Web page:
Like its precursor, the Great Wall of China, the Great Firewall was constructed to guard China from waves of foreign influence and information intrusion. With the world's spotlight on China and widespread criticism of its repressive actions, one should not forget that the knowledge and technology used to create the world's most prominent Big Brother society was designed in the west, often by the very same corporations whose advertisements on TV take up the time between the relay race and the javelin competition.
Much more than your standard internet filtering gateway, the Great Firewall comprises an administrative collaboration of seven government ministries, unrestricted access to numerous public record databases, closed circuit television footage with built-in facial recognition systems, as well as the more well-known information surveillance and censorship technology. Software and hardware purchased from around the world continue to tighten the screws of a digital information society. Network control and optimisation, intrusion detection and other security features promised in the product brochures of western IT firms are put to use against the rights to privacy and freedom of an entire populace. This is a brief survey of the surveillance scene:
A recent (non-intrusive) scan through the website of the Chinese Ministry of Public Security revealed a number of documents listing an inventory of various security technologies. One spreadsheet details software and hardware implemented for network surveillance, packet scanning and user detection. A closer inspection reveals that the Chinese internet infrastructure employs a huge array of security products, procured from companies all around the world. An example of four tools, chosen from the several hundred found in the inventory:
XSGuard Management System: purchased from the Els Shield (Shanghai) Information Technology Co Ltd, network management software developed in the Netherlands. It allows for monitoring of network packets and performing digital forensics.
Cisco 4125 Intrusion Detection System: purchased from Cisco China and used for monitoring activity on the T1 subnet. Other items sold include the ASA 5505, which "provides intelligent threat defense and secure communications services that stop attacks before they impact business continuity."
YangNet Police Network Intrusion Detection System: purchased from the Bright Oceans Corporation in China. According to their (badly translated) website, the product "acts in a transparent based on a URL filtering and text content filtering, shielding bad, illegal site, on the conduct of fine-grained web content filtering and the precise control and prevent all internal net users to browse the cult, pornography and other undesirable foreign websites and webpages. This feature is suitable for primary and secondary schools, tertiary institutions, government, business and professional applications."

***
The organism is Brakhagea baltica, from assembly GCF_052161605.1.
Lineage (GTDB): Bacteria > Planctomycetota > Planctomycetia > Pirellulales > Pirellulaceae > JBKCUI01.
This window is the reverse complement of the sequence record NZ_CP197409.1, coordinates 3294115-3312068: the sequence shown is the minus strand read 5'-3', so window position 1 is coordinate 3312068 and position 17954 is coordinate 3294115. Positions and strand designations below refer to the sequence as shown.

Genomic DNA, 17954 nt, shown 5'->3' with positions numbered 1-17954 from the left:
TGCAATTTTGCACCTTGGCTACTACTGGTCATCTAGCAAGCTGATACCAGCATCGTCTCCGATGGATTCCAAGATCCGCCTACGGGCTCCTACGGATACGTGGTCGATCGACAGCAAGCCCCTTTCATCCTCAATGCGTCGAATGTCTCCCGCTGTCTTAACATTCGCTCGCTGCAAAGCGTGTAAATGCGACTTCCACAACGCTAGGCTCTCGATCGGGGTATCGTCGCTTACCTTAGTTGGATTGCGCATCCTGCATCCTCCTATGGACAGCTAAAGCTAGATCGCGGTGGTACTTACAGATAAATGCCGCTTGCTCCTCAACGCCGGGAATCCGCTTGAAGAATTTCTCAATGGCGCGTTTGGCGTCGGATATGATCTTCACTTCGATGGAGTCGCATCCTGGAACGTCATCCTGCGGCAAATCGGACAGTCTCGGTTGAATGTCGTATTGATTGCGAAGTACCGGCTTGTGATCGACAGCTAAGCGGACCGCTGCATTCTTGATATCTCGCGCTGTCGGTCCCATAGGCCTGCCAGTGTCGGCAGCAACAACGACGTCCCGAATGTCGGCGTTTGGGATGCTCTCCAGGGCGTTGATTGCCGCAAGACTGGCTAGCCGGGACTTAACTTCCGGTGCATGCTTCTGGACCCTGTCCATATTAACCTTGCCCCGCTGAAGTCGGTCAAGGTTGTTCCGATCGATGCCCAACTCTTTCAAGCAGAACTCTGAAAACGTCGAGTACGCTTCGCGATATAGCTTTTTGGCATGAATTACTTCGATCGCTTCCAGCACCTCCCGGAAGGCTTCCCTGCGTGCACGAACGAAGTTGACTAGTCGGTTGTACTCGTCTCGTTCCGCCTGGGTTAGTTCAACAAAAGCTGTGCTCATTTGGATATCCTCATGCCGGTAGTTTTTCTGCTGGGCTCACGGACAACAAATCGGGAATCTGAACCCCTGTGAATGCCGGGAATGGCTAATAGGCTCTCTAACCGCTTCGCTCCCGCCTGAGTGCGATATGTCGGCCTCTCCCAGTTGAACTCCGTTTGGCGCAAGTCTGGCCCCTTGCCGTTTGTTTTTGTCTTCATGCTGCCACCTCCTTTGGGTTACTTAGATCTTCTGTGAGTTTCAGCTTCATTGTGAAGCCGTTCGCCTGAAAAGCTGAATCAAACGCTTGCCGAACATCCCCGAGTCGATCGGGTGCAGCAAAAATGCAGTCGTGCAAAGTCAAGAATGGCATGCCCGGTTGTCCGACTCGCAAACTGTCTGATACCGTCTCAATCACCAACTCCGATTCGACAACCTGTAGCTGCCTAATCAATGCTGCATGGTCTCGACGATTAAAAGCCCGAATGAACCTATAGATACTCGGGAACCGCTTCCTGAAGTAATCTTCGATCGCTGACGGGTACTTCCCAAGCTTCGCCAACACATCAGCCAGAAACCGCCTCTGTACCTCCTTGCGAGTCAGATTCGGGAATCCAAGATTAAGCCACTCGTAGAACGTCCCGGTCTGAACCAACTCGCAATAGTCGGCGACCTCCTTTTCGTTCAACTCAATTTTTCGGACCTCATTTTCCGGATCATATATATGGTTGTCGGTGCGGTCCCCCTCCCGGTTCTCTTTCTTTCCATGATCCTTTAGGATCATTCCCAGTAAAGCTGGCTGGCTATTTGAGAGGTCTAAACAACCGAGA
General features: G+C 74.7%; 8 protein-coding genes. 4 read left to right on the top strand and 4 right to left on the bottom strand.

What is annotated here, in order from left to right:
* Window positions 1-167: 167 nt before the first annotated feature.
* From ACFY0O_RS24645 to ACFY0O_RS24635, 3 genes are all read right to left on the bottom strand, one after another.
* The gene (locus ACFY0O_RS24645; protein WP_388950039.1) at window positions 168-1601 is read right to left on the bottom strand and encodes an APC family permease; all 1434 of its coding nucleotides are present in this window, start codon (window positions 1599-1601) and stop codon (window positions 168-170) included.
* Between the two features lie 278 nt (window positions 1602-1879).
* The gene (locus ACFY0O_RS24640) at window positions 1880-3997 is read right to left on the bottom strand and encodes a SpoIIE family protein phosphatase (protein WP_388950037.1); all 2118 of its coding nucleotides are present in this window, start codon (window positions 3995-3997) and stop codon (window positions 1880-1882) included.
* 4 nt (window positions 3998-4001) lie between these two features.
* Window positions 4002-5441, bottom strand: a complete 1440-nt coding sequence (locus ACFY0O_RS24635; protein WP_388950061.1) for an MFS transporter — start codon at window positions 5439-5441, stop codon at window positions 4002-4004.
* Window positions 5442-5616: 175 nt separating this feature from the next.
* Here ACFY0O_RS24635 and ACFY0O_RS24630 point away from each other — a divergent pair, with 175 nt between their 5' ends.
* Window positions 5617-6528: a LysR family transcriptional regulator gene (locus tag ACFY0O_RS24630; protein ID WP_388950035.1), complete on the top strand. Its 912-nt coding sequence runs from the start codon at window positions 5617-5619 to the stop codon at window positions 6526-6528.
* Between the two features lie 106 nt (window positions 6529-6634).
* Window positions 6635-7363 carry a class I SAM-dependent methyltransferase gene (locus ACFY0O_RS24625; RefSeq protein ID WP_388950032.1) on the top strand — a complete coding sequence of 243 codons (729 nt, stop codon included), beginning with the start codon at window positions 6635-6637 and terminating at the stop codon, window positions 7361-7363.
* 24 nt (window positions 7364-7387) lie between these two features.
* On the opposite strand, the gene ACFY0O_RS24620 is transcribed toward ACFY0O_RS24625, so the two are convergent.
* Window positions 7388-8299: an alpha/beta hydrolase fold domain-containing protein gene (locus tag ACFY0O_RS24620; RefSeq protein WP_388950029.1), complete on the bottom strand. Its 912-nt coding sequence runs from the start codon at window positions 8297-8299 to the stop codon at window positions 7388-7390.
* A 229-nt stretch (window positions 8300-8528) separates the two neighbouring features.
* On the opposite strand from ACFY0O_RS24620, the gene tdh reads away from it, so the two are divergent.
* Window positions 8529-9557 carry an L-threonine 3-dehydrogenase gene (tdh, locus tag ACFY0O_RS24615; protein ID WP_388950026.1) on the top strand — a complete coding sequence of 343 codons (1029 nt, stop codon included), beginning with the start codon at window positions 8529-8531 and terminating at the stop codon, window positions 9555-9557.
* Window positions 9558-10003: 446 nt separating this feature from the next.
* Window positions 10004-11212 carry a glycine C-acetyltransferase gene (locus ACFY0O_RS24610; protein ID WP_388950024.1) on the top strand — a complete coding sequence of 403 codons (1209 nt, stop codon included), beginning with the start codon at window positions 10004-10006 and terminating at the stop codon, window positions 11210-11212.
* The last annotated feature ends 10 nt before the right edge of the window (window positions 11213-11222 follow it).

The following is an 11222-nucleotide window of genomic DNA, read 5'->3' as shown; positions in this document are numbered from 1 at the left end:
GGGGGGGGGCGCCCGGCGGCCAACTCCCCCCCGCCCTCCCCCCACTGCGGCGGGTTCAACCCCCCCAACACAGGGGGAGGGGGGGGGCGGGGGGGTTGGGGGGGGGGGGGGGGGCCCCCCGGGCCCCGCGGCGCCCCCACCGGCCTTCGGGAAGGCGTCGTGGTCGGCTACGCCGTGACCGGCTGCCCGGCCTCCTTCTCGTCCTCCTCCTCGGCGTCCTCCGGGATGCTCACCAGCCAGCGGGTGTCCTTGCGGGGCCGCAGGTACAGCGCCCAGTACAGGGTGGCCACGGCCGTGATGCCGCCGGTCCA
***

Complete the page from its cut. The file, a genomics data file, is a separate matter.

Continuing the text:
Radware DefensePro 2000: an Israeli technology organisation; in this case, the product offers an "Adaptive Decision Engine: behaviour-based, self-learning mechanism proactively scans for anomalous network, server and client traffic patterns ... and is designed for enterprise core and perimeter deployment, data centers, university campuses and carrier backbones."
A popular acronym in government, big business and the military for today's centralised surveillance technologies is "C4I" (Command, Control, Communications, Computers and Intelligence). The top shelf of the technology market offers solutions that integrate closed circuit television with criminal records databases, national health insurance with biometric ID cards, holiday travel bookings with international terrorist lists and so on.
Security China 2000, the largest national security exhibition, attended by the world's most renowned IT corporations, marked a beginning of Chinese endeavours to create the world's most sophisticated surveillance infrastructure. It was sponsored by the Chinese Public Security Bureau, the ministry in charge of policing the internet. The meeting was attended by US-based Lucent, Sun Microsystems and Cisco, European wireless giants Nokia and Ericsson, and Canada's Nortel Networks, among many others. The main event was China's Golden Shield Project - an ambitious plan to link China's national and internet surveillance networks, public record databases, CCTV cameras, speech and face recognition databases, smart cards, credit records and a myriad of regional and national ministries. Their mission was to make the network "see, hear and think" in the continuing effort to solidify state control.